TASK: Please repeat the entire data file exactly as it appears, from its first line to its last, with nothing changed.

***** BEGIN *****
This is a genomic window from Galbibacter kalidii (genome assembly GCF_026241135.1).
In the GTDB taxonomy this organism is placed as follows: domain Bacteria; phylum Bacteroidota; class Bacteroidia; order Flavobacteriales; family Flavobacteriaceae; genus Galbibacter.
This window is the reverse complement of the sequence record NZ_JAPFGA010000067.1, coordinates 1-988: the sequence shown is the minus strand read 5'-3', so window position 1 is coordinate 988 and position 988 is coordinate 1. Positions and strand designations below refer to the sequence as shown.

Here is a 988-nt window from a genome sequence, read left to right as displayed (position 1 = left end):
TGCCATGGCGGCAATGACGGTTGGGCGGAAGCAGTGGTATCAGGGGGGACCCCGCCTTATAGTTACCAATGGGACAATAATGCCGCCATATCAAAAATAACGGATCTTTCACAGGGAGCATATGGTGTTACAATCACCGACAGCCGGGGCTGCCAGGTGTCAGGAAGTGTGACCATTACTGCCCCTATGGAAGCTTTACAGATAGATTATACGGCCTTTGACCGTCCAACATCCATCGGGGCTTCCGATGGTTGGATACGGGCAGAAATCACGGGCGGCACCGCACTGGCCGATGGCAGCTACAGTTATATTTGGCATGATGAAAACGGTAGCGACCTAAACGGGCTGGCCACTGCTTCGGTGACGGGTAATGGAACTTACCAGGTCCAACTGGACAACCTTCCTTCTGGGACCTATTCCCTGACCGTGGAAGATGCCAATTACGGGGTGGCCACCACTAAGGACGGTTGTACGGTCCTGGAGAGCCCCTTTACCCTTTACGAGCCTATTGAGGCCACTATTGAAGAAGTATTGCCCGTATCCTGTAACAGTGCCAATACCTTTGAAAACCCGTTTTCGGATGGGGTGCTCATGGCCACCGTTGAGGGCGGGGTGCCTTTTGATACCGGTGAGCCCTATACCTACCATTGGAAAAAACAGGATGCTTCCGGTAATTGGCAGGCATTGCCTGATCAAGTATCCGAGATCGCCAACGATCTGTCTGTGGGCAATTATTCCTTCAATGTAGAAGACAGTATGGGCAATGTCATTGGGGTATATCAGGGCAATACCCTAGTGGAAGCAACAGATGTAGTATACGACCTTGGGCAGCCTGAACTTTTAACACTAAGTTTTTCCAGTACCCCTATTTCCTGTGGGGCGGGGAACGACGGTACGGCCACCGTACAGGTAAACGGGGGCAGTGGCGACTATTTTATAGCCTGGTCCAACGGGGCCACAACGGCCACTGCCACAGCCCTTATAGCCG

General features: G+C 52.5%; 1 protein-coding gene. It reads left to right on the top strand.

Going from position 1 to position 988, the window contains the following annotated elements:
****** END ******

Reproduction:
This is a genomic window from Galbibacter kalidii (genome assembly GCF_026241135.1).
In the GTDB taxonomy this organism is placed as follows: domain Bacteria; phylum Bacteroidota; class Bacteroidia; order Flavobacteriales; family Flavobacteriaceae; genus Galbibacter.
This window is the reverse complement of the sequence record NZ_JAPFGA010000067.1, coordinates 1-988: the sequence shown is the minus strand read 5'-3', so window position 1 is coordinate 988 and position 988 is coordinate 1. Positions and strand designations below refer to the sequence as shown.

Here is a 988-nt window from a genome sequence, read left to right as displayed (position 1 = left end):
TGCCATGGCGGCAATGACGGTTGGGCGGAAGCAGTGGTATCAGGGGGGACCCCGCCTTATAGTTACCAATGGGACAATAATGCCGCCATATCAAAAATAACGGATCTTTCACAGGGAGCATATGGTGTTACAATCACCGACAGCCGGGGCTGCCAGGTGTCAGGAAGTGTGACCATTACTGCCCCTATGGAAGCTTTACAGATAGATTATACGGCCTTTGACCGTCCAACATCCATCGGGGCTTCCGATGGTTGGATACGGGCAGAAATCACGGGCGGCACCGCACTGGCCGATGGCAGCTACAGTTATATTTGGCATGATGAAAACGGTAGCGACCTAAACGGGCTGGCCACTGCTTCGGTGACGGGTAATGGAACTTACCAGGTCCAACTGGACAACCTTCCTTCTGGGACCTATTCCCTGACCGTGGAAGATGCCAATTACGGGGTGGCCACCACTAAGGACGGTTGTACGGTCCTGGAGAGCCCCTTTACCCTTTACGAGCCTATTGAGGCCACTATTGAAGAAGTATTGCCCGTATCCTGTAACAGTGCCAATACCTTTGAAAACCCGTTTTCGGATGGGGTGCTCATGGCCACCGTTGAGGGCGGGGTGCCTTTTGATACCGGTGAGCCCTATACCTACCATTGGAAAAAACAGGATGCTTCCGGTAATTGGCAGGCATTGCCTGATCAAGTATCCGAGATCGCCAACGATCTGTCTGTGGGCAATTATTCCTTCAATGTAGAAGACAGTATGGGCAATGTCATTGGGGTATATCAGGGCAATACCCTAGTGGAAGCAACAGATGTAGTATACGACCTTGGGCAGCCTGAACTTTTAACACTAAGTTTTTCCAGTACCCCTATTTCCTGTGGGGCGGGGAACGACGGTACGGCCACCGTACAGGTAAACGGGGGCAGTGGCGACTATTTTATAGCCTGGTCCAACGGGGCCACAACGGCCACTGCCACAGCCCTTATAGCCG

General features: G+C 52.5%; 1 protein-coding gene. It reads left to right on the top strand.

Going from position 1 to position 988, the window contains the following annotated elements: